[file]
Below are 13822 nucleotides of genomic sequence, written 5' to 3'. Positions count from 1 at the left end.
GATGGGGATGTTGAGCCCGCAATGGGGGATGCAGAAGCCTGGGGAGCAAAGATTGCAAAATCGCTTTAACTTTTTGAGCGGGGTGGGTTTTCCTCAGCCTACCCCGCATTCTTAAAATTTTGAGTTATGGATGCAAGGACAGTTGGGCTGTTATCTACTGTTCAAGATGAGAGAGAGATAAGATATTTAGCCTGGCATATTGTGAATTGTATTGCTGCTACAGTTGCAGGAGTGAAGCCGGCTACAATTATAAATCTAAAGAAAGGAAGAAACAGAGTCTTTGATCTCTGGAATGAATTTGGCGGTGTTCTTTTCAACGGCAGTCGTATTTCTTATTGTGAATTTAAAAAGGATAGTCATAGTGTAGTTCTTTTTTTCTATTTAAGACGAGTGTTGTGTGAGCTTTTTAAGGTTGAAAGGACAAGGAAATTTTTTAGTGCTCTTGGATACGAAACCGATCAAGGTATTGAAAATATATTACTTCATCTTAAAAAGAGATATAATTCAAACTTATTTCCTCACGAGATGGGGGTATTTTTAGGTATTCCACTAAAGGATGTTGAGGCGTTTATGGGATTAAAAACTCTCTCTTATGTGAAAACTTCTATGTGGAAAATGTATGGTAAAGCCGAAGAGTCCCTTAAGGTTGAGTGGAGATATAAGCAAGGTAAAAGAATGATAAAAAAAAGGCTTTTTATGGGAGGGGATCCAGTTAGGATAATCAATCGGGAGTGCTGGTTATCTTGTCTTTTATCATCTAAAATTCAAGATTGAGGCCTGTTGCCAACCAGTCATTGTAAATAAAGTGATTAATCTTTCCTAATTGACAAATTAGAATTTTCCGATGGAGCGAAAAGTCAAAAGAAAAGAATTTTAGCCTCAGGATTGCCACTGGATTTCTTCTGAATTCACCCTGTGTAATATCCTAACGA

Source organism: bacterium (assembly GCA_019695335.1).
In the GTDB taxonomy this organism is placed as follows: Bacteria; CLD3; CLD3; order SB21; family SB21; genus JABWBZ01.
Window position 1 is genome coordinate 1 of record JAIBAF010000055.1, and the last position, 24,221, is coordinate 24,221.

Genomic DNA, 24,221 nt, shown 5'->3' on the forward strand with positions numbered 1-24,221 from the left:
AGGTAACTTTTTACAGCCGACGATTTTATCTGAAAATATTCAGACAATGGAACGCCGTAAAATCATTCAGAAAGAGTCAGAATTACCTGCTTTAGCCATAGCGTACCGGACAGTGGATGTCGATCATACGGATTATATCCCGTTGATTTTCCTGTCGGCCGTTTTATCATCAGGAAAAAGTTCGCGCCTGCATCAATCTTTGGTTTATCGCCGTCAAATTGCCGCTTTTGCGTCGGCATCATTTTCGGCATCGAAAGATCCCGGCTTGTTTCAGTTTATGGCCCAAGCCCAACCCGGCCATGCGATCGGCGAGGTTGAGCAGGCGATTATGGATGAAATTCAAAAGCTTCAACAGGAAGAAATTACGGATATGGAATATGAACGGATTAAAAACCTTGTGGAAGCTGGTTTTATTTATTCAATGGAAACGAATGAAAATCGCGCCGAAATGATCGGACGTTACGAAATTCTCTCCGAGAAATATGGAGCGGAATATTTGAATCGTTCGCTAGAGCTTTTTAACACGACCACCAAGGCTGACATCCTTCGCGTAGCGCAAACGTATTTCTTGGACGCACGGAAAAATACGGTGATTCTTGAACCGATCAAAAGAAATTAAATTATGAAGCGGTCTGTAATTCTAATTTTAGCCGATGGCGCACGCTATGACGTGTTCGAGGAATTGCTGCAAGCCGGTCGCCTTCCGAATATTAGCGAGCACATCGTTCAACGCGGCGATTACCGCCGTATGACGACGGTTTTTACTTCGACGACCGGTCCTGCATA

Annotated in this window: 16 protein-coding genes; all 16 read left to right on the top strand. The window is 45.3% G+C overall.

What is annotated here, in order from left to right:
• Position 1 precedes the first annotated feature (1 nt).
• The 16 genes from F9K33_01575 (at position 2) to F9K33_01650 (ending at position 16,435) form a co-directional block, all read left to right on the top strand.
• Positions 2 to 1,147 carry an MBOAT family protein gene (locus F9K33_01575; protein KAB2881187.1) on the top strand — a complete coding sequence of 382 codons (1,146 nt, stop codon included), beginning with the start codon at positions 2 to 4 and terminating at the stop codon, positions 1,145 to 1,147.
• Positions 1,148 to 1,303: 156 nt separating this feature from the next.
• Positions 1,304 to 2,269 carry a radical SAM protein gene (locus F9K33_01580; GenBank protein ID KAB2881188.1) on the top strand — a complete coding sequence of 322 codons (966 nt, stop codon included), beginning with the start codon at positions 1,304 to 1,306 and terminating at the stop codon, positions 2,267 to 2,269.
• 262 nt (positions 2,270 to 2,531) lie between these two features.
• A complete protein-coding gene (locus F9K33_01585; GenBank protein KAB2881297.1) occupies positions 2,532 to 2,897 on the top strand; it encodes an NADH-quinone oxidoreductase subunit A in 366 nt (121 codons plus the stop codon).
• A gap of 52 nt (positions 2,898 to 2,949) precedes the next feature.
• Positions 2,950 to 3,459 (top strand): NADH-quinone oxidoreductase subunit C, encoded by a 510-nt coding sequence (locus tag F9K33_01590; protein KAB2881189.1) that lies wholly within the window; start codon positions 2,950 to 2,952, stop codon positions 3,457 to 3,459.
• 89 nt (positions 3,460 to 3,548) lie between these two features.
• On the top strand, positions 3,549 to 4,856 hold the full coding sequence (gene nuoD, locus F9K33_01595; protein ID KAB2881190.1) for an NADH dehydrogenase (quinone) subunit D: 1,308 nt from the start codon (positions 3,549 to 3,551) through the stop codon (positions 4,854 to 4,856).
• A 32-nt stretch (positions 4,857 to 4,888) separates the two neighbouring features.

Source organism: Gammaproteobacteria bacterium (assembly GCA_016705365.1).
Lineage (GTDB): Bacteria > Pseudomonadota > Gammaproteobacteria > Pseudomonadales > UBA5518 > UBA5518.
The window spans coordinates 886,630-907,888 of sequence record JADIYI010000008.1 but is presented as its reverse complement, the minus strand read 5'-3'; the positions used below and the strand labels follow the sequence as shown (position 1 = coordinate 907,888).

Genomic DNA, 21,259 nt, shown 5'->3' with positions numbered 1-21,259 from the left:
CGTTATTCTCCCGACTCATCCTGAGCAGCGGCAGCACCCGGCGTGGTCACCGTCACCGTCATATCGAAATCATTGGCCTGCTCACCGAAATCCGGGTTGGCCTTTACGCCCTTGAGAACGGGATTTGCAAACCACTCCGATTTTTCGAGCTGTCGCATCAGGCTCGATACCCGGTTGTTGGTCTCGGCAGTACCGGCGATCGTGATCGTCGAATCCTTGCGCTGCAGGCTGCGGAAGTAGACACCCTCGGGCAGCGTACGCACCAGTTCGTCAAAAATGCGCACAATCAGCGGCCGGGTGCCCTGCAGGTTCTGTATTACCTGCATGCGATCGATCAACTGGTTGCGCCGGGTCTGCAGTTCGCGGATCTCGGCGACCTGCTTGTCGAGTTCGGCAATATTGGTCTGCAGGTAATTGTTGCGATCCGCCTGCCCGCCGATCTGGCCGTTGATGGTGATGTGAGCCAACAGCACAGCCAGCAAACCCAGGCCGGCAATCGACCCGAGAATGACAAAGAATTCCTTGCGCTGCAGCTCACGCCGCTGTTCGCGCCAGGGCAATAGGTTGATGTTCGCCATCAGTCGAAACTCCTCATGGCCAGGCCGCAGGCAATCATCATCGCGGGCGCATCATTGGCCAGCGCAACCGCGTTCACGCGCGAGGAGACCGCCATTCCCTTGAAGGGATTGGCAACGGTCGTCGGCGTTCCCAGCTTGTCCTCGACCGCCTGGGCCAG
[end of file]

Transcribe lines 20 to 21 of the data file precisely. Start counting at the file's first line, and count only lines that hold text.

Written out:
• On the top strand, positions 3,549 to 4,856 hold the full coding sequence (gene nuoD, locus F9K33_01595; protein ID KAB2881190.1) for an NADH dehydrogenase (quinone) subunit D: 1,308 nt from the start codon (positions 3,549 to 3,551) through the stop codon (positions 4,854 to 4,856).
• A 32-nt stretch (positions 4,857 to 4,888) separates the two neighbouring features.